Myanmar has become the focus of much media attention over the last few years. It's a nation undergoing huge change within a culture stunted by 50 years of military rule. But while the generals kept Myanmar isolated and out of much of the world media's spotlight, one photographer _ Nic Dunlop _ trained a curious and critical lens on the country for more than 20 years. Now he's sharing his insights in a detailed new book about the country, Brave New Burma.
FIRMLY IN CONTROL: Armed Forces Day commemorates the birth of the modern Myanmar army in 1945. In March, 2007, some 15,000 troops marched on a vast parade ground beneath statues of long dead Myanmar kings in Nay Pyi Taw. PHOTOS: NIC DUNLOP/PANOS PICTURES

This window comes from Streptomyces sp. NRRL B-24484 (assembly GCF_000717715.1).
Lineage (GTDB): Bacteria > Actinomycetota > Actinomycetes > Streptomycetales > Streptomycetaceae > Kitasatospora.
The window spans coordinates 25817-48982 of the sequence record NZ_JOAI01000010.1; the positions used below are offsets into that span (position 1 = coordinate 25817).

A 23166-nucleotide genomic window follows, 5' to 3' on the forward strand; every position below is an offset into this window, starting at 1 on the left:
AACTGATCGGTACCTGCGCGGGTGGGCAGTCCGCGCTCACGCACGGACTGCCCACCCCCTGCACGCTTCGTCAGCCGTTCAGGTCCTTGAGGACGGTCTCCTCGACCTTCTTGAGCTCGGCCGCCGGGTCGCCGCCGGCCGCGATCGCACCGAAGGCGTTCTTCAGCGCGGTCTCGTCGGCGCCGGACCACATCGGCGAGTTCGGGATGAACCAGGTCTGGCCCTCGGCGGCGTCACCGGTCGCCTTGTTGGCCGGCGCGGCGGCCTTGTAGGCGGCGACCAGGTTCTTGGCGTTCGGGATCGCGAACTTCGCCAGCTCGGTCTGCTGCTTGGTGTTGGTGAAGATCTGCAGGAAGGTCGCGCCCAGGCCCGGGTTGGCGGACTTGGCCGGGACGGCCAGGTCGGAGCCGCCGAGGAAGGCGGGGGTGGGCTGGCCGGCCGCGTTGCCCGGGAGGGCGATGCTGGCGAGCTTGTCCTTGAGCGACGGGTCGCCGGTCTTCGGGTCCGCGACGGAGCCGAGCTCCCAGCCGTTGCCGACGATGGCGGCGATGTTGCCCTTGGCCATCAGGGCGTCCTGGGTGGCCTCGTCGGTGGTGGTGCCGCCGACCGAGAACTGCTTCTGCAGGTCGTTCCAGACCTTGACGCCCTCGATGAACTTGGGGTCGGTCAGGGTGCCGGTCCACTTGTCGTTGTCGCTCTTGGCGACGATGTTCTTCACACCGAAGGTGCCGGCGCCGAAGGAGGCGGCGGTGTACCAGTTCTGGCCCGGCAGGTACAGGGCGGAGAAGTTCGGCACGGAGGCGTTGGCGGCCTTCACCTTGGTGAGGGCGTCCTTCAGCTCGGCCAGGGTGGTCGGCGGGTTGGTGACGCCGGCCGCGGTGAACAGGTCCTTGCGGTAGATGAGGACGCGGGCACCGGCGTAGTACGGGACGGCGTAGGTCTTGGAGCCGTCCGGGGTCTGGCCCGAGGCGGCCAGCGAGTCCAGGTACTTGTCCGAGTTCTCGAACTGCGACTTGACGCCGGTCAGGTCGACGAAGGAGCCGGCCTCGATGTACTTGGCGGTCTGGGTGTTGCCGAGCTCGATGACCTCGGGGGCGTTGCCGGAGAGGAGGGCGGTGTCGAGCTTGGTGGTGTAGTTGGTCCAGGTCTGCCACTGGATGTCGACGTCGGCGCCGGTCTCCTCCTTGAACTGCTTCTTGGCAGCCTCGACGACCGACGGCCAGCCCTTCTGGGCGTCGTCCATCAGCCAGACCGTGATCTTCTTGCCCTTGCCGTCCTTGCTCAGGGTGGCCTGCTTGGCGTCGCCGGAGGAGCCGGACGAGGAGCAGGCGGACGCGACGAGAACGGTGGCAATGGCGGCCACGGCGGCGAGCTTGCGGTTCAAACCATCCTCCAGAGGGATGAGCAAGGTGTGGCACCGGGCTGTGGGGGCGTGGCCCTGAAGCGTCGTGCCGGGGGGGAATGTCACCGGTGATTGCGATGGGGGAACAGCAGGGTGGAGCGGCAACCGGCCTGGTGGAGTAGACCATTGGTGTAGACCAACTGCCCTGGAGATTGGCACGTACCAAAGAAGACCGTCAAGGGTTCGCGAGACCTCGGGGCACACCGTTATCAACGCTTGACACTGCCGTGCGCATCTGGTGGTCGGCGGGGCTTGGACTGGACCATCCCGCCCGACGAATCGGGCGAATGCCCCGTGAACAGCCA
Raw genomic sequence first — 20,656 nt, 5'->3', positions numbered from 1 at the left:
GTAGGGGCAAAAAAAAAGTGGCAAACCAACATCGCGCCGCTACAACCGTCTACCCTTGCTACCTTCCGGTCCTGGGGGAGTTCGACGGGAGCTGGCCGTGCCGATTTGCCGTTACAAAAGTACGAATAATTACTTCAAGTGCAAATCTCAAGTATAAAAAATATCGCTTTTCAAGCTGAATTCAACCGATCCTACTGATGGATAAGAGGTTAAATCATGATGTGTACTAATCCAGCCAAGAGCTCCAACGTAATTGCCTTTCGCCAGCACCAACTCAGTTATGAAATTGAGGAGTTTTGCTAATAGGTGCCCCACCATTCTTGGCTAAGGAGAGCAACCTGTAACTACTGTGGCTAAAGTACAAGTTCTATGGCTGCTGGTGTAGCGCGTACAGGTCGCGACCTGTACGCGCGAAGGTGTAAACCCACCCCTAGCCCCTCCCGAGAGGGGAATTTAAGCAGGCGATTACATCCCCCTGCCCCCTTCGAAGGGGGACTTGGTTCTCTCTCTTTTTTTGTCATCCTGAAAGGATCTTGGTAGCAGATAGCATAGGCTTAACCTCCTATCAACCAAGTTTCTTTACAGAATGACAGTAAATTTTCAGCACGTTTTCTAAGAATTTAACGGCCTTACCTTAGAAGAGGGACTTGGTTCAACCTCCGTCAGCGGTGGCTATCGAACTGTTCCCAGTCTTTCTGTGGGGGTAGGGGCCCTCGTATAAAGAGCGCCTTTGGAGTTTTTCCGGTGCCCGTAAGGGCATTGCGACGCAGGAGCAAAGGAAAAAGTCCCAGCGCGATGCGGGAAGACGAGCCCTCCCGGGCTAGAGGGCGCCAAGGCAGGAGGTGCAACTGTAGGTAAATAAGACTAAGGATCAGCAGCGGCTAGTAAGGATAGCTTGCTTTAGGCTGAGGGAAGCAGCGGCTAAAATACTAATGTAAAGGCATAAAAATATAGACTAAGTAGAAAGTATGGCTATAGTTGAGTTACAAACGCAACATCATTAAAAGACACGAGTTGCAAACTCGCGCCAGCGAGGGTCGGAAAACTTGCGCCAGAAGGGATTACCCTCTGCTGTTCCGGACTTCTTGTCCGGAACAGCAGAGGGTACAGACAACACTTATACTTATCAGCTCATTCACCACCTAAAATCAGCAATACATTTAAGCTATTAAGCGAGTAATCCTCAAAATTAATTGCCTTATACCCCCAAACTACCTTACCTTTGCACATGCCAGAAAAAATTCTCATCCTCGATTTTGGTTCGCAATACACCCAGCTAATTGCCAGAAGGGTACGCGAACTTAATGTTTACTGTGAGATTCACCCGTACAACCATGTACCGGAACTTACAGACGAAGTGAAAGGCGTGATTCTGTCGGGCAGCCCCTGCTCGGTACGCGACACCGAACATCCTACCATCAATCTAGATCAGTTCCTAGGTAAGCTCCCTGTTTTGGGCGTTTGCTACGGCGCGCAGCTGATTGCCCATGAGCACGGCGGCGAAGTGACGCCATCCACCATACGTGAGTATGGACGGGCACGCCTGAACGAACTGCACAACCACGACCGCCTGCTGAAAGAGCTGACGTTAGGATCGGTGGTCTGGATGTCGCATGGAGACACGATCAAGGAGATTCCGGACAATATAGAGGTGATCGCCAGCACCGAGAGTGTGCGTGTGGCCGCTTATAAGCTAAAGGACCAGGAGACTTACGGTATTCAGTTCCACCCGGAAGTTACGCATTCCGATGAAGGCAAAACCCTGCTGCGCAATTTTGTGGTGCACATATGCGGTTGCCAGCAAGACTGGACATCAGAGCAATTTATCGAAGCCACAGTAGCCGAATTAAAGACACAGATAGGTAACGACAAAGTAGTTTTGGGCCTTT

Dunlop is known for finding Khmer Rouge executioner Kaing Guek Eav, or Comrade Duch, in hiding in Cambodia in 1999. He would finally watch him stand trial 10 years later, but his attention turned to Myanmar and its brutal regime much earlier, in 1992, when he started to visit border refugee camps.
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